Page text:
individually and as Natural Guardian of A.A., a minor,
MILBANK SCHOOL DISTRICT 25-4,
a Political Subdivision under the laws of the State of South Dakota,
[2000 DSD 49]
United States District Court
District of South Dakota--Northern Division
Thomas M. Tobin, Tonner, Tobin & King, Aberdeen, SD
Attorneys for Plaintiff.
Michael L. Luce, Davenport, Evans, Hurwitz & Smith, Sioux
Attorneys for Defendant.
Filed Dec 1, 2000
Charles B. Kornmann, United States District Judge
[¶1] This case, in general, is about a school rule prohibiting the use of any profane or inappropriate language on school property and the question of its constitutionality under the United States Constitution.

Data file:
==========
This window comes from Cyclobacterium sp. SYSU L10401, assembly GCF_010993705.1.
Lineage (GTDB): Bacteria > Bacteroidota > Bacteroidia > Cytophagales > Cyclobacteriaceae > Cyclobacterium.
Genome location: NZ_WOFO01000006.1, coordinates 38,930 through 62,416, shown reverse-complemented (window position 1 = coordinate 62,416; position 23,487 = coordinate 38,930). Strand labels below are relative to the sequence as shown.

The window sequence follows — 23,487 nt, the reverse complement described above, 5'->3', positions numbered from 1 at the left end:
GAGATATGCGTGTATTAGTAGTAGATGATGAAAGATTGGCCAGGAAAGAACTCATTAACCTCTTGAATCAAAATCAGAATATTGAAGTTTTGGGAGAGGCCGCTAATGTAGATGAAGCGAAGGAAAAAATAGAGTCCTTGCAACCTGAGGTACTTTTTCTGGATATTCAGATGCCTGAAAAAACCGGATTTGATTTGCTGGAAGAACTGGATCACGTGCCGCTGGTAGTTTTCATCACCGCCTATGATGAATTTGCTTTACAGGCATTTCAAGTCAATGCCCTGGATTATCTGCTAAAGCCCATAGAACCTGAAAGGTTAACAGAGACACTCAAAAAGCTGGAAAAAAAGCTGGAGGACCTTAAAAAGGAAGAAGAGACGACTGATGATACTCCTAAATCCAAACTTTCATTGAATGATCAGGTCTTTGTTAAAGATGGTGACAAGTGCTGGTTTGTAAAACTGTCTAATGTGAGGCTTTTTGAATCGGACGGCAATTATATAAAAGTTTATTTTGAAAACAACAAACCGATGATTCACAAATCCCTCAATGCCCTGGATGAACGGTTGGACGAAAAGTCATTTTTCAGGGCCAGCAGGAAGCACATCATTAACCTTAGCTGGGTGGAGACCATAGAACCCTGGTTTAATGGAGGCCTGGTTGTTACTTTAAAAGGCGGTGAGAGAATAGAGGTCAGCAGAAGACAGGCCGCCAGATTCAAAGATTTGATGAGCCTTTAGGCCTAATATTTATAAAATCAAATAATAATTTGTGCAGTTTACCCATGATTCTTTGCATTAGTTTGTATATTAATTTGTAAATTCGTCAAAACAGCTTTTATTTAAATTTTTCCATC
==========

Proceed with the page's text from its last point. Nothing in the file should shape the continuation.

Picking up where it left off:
[¶2] The defendant school district ("Milbank") filed a motion for a summary judgment (Doc. 9) with a supporting brief, an affidavit from Milbank's high school principal, and the statement of material facts as required under D.S.D. LR § 56.1 (B). All these documents were served on plaintiff's attorney on September 29, 2000, and were filed on October 2, 2000. Pursuant to DSD LR § 7.2 (A), the plaintiff had until October 23 to file a brief and a statement of material facts pursuant to DSD LR § 56.1 (C). Plaintiff filed nothing, even to the present day. As a result, all portions of the "statement of material facts" filed by Milbank are deemed to be admitted. See DSD LR § 56.1 (D). All these matters were brought to the attention of counsel by a memorandum issued by this Court on November 2, 2000. Counsel were advised that the telephonic pretrial conference scheduled for November 6 would be cancelled and that the Court would "under the present state of the record" issue a ruling based upon the motion filed. Counsel have not responded, sought to be relieved of default (in the case of the plaintiff), or sought to supplement the record.